From Renaissance to Revelation to Revolution

Today began with a historic town visit followed by a farm tour and heritage farm site.

Zamosc – Renaissance Town

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Today started with a lovely guided tour of the renaissance town of Zamosc, in the south-western part of Lublin Voivodeship. Zamosc was built up from nothing by Jan Zamoyski in the 16th century. You can see remnants of the fortification walls leftover from the Russian occupation of the 19th century.

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Armenian houses

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The Market Square (100x100m) is the main attraction, and host to a number of cultures including Greek, Armenian, and Polish. Most famous are the Armenian houses, heavy ornate with mythological and cultural symbolism. The Town Hall is most impressive.

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Jan Zamoyski statue

The current mayor of the town is coincidentally of the Zamosc family and has been in power for 3 terms.

Wieslaw Gryn – Crops Farmer

20130728_131204Gryn Farms dates back to 1785, and Wieslaw represents to farms’ 7th generation. Poland’s accession to the EU meant that farmers could finally manage their farms like a business.

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20130728_13180420130728_132601 20130728_13190920130728_134105 20130728_143714Currently 600ha (80ha rented), the farms’ largest plot is 35ha and production includes wheat, corn and rape (canola). Wieslaw utilizes strip-tilling to maximize efficiency while preserving the soil. A true innovator, Wieslaw has custom created machinery to meet his production needs. Such engineering costs the farm 1/3 of retail prices for equipment.

Wieslaw is currently getting 12T/ha corn, 7.9T/ha wheat and 4.5T/ha of rape. Rotation is rape – wheat – corn – wheat, with hopes of introducing soybean between corn and wheat. While on the farm, a load of canola was taken off at 6.9% at 30 degs celcius.

½ of Wieslaw’s product goes to the ship yards for export, which costs 10-15% however the price at the docks is higher than domestic.

Wieslaw currently receives $700US/ha, however he’s looking forward to 2015 when Poland will abolish subsidies so that farmers can be rewarded for managing their business well.

With the land split into parcels, Wieslaw feels a lot of unnecessary time is spent trying to remember what’s going on in which field when 565ha are split into, on average, 6ha sections.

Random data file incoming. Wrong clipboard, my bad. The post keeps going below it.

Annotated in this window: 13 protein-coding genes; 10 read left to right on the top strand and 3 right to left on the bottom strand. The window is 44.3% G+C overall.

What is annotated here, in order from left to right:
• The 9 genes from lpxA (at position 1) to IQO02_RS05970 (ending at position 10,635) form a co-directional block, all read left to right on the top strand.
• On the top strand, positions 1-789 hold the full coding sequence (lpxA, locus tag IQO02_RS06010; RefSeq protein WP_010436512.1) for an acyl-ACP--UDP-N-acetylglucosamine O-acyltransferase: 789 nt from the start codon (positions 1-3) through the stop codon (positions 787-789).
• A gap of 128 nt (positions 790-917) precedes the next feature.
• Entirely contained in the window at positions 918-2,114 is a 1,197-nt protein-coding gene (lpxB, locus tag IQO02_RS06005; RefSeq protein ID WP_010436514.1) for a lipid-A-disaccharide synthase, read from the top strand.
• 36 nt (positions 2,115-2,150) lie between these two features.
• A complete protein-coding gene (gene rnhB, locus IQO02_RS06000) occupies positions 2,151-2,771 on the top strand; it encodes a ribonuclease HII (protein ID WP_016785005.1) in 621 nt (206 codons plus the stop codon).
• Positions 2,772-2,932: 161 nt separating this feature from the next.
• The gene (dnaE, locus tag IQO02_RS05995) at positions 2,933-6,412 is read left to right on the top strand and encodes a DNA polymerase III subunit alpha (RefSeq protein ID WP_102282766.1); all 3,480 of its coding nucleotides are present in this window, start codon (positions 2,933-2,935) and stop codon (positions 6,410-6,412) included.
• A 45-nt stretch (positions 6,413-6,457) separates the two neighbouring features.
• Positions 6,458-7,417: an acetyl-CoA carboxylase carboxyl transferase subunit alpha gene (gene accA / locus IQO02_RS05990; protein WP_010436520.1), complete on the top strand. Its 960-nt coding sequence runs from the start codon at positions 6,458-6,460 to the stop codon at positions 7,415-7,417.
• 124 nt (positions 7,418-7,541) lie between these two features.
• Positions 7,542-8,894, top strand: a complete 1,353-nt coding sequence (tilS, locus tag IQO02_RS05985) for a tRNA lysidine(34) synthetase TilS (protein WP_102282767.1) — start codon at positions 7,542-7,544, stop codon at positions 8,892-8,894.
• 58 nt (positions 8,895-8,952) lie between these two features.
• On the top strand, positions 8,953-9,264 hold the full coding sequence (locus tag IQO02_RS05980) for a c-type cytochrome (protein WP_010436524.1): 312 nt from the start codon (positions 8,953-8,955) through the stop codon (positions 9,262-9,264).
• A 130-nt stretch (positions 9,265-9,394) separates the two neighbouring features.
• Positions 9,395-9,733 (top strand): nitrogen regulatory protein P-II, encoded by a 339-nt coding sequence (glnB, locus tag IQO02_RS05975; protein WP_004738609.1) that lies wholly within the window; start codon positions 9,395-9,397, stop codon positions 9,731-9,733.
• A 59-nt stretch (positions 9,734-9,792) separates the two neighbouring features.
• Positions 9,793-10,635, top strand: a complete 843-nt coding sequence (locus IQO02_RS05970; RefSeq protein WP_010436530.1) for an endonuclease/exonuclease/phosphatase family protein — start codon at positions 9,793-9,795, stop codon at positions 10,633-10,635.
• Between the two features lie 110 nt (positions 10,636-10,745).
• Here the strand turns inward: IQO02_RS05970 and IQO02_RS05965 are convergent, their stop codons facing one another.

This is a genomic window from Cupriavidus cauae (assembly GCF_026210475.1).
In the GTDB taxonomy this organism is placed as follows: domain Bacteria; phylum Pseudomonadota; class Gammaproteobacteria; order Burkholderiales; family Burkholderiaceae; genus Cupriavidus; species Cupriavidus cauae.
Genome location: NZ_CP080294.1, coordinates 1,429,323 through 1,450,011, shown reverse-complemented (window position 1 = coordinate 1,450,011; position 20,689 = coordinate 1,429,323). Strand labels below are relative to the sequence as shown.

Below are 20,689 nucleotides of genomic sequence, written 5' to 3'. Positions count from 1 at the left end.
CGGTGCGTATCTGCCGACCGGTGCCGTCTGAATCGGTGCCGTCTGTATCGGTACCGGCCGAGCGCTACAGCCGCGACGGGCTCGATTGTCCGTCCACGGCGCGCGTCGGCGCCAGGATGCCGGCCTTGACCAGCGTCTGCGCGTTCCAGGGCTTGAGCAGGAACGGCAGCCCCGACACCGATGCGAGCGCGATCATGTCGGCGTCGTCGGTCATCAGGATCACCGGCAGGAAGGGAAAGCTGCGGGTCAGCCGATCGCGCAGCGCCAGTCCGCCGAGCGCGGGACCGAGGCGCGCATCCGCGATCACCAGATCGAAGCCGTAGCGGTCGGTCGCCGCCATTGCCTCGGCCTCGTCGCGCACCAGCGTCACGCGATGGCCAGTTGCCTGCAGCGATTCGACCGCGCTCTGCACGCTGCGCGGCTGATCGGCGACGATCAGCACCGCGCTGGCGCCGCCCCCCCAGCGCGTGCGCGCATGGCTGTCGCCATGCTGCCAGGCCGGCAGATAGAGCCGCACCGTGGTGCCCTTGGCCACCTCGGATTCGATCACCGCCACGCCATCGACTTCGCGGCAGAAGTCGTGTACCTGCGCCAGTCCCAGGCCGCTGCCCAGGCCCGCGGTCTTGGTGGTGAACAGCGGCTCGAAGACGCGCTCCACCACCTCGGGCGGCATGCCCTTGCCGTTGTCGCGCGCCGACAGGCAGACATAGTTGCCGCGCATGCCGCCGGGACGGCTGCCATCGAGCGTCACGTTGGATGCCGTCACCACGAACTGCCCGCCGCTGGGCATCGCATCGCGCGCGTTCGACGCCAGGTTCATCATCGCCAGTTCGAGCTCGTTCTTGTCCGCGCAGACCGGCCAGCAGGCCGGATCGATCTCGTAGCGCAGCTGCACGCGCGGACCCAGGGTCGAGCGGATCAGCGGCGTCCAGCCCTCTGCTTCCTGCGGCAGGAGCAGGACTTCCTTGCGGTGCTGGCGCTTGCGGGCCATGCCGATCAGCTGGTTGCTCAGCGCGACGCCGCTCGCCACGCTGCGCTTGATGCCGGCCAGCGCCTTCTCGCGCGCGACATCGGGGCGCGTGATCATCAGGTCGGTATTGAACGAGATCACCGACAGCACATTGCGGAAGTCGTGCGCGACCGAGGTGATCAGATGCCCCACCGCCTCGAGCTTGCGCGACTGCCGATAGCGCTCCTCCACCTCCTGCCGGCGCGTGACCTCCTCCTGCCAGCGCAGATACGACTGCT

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Wieslaw and other farmers are in active protest against a fracking site being set up just down the road.

Some participants went into the field to look at soil samples from corn, wheat, and also, check out the worm population.

The Gryn family provided us with a wonderful lunch – roast pig, salads, buckwheat, and beer. Wieslaw has got to be one of the most passionate and happy farmers I have ever seen.

Upon our departure, Wieslaw noted that he realizes we are not too different around the world and must continue to work together to feed the world and protect our natural resources.

Guciow Farm

20130728_181749 20130728_182759 20130728_182901Next stop was Guciow Farm, a famous ancient village preserved in its original state. The site includes many fossils collected from17 million years ago, along with a collection of meteorite pieces collected as well. And, of course, agricultural tools like a log used for grain drying and household items like snowshoes made of straw.

We enjoyed a meal of pork meat, bacon and sauerkraut along with tomatoes, cucumbers, eggs and soup to start. Every meal begins with soup (beet, sour cherry, chicken noodle, etc.) followed by potatoes with dill, pork, cabbage salad, followed by cake or some sort of dessert. And, I’m not sure what it is, but the tomatoes here are most excellent, as if just picked from the garden!

Off to our first castle tomorrow, and an apiary – stay tuned!

-Heather

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